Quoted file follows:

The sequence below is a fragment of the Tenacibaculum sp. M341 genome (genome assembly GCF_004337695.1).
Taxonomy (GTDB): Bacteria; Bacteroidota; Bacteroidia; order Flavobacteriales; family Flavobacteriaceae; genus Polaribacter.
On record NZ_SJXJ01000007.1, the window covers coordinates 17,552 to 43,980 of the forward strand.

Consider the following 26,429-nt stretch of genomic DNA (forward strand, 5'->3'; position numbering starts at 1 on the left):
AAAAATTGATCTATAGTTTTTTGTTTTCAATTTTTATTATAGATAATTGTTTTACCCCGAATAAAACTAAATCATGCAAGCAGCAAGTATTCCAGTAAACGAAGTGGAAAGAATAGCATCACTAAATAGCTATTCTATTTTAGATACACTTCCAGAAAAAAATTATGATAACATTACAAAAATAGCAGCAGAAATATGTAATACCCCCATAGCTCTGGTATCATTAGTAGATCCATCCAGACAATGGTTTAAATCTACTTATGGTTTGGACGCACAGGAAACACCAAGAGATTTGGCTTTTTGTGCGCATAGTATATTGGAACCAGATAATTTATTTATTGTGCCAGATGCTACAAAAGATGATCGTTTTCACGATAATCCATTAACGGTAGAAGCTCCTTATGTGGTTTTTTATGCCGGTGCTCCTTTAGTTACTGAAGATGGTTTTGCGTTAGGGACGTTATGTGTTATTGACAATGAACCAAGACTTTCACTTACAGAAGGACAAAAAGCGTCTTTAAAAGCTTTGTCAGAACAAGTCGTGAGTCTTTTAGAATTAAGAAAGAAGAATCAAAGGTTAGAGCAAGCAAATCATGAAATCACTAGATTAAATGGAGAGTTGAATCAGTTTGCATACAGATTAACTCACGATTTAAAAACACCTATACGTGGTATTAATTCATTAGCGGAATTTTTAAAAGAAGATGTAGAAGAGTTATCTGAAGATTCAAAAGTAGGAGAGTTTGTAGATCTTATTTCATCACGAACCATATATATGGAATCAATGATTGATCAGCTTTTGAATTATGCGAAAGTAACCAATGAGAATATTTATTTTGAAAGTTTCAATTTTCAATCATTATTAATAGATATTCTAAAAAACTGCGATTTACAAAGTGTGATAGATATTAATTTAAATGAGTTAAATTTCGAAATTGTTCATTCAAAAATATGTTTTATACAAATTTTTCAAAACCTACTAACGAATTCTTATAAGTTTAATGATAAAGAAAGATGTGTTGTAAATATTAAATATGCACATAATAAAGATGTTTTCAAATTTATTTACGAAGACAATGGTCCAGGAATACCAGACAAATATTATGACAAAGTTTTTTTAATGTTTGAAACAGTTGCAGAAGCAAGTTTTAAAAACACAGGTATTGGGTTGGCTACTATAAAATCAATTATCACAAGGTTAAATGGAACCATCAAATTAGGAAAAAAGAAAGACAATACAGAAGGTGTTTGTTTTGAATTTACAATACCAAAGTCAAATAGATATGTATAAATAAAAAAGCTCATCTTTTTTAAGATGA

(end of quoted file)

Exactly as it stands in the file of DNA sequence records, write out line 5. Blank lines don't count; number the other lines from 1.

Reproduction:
AAAAATTGATCTATAGTTTTTTGTTTTCAATTTTTATTATAGATAATTGTTTTACCCCGAATAAAACTAAATCATGCAAGCAGCAAGTATTCCAGTAAACGAAGTGGAAAGAATAGCATCACTAAATAGCTATTCTATTTTAGATACACTTCCAGAAAAAAATTATGATAACATTACAAAAATAGCAGCAGAAATATGTAATACCCCCATAGCTCTGGTATCATTAGTAGATCCATCCAGACAATGGTTTAAATCTACTTATGGTTTGGACGCACAGGAAACACCAAGAGATTTGGCTTTTTGTGCGCATAGTATATTGGAACCAGATAATTTATTTATTGTGCCAGATGCTACAAAAGATGATCGTTTTCACGATAATCCATTAACGGTAGAAGCTCCTTATGTGGTTTTTTATGCCGGTGCTCCTTTAGTTACTGAAGATGGTTTTGCGTTAGGGACGTTATGTGTTATTGACAATGAACCAAGACTTTCACTTACAGAAGGACAAAAAGCGTCTTTAAAAGCTTTGTCAGAACAAGTCGTGAGTCTTTTAGAATTAAGAAAGAAGAATCAAAGGTTAGAGCAAGCAAATCATGAAATCACTAGATTAAATGGAGAGTTGAATCAGTTTGCATACAGATTAACTCACGATTTAAAAACACCTATACGTGGTATTAATTCATTAGCGGAATTTTTAAAAGAAGATGTAGAAGAGTTATCTGAAGATTCAAAAGTAGGAGAGTTTGTAGATCTTATTTCATCACGAACCATATATATGGAATCAATGATTGATCAGCTTTTGAATTATGCGAAAGTAACCAATGAGAATATTTATTTTGAAAGTTTCAATTTTCAATCATTATTAATAGATATTCTAAAAAACTGCGATTTACAAAGTGTGATAGATATTAATTTAAATGAGTTAAATTTCGAAATTGTTCATTCAAAAATATGTTTTATACAAATTTTTCAAAACCTACTAACGAATTCTTATAAGTTTAATGATAAAGAAAGATGTGTTGTAAATATTAAATATGCACATAATAAAGATGTTTTCAAATTTATTTACGAAGACAATGGTCCAGGAATACCAGACAAATATTATGACAAAGTTTTTTTAATGTTTGAAACAGTTGCAGAAGCAAGTTTTAAAAACACAGGTATTGGGTTGGCTACTATAAAATCAATTATCACAAGGTTAAATGGAACCATCAAATTAGGAAAAAAGAAAGACAATACAGAAGGTGTTTGTTTTGAATTTACAATACCAAAGTCAAATAGATATGTATAAATAAAAAAGCTCATCTTTTTTAAGATGA